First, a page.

LUMPKIN, Ga. --- Eight people were arrested Friday during a vigil outside a federal immigration detention center in south Georgia.
A coalition of immigrant rights and civil liberties groups organized the protest outside the Stewart Detention Center in Lumpkin to call on the government to close the facility and to highlight the effects of immigration detention on the families and children of those detained.
"Families are being separated, and other families are living in fear, so I felt like I needed to act in solidarity with them," Anton Flores, one of those arrested, told The Associated Press by telephone as he was going through the bonding process.
Those arrested were charged with misdemeanor criminal trespass and were released on $250 cash bond each, according to the Stewart County Sheriff's Office.
Organizers said roughly 100 people from around the country gathered in downtown Lumpkin and then marched to the detention center.
Some held a paper chain with the names of immigrants who have died at detention centers around the country written on the links, said Azadeh Shahshahani, of the ACLU of Georgia, one of the organizers.
Several speakers addressed the crowd and there were songs and people playing drums, she said.
After the speeches, Flores and the seven others deliberately crossed a police line as a form of protest, he said. They were immediately arrested.
During the vigil, speakers called attention to the case of Pedro Guzman, a Guatemalan citizen who has been held at Stewart Detention Center for more than a year.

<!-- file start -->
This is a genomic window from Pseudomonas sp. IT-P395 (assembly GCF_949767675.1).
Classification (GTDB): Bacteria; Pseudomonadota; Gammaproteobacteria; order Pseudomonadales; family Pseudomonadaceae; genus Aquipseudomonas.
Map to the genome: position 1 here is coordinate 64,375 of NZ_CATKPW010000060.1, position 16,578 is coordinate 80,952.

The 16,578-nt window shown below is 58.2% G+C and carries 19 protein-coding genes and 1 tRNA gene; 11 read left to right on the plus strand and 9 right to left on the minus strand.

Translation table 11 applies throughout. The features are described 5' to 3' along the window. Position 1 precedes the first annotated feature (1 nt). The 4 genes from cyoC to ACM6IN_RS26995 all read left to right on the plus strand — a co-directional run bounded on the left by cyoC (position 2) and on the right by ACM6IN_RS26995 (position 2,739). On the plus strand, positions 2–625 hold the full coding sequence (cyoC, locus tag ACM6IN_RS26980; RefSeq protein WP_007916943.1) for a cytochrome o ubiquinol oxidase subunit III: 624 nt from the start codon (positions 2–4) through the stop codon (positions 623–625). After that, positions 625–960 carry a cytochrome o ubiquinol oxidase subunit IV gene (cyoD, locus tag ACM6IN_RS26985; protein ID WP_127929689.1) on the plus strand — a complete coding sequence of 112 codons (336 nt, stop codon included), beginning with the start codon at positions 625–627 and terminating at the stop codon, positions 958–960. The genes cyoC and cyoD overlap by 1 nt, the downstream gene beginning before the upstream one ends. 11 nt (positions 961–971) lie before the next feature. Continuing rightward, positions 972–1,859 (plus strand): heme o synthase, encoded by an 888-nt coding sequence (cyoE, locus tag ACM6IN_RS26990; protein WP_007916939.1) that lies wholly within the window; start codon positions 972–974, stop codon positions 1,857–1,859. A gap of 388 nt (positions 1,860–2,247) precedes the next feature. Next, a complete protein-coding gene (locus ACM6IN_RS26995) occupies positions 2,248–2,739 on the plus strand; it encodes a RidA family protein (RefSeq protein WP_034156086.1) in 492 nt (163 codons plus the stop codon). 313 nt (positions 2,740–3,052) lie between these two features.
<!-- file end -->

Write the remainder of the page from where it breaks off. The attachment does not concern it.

Guzman's U.S. citizen wife, Emily, attended the rally with their 4-year-old son and her mother.
Emily Guzman had planned to cross the police line in protest, but she and her mother, Pamela Alberda, decided that might be too traumatic for the young boy, so Alberda crossed instead and was among those who were arrested.
"We've worked so hard for so long, and I felt like I just needed to take this step," Alberda told the AP by phone.
Emily and Pedro Guzman have been married for six years, and the family has been fighting Pedro's deportation for more than a year, Alberda said.
"It's moved me to really deeply understand how badly broken our immigration system is," she said.
Stewart Detention Center is operated by Corrections Corporation of America, the nation's largest private corrections management company, which has a contract with U.S. Immigration and Customs Enforcement.
"We recognize that our nation's broken immigration system requires serious solutions," ICE spokeswoman Barbara Gonzalez said in an e-mail. "and we fully support comprehensive immigration reform efforts.
"While we continue to work with Congress to enact reform, ICE remains committed to smart, effective immigration enforcement that focuses first on convicted criminal aliens who pose a threat to public safety."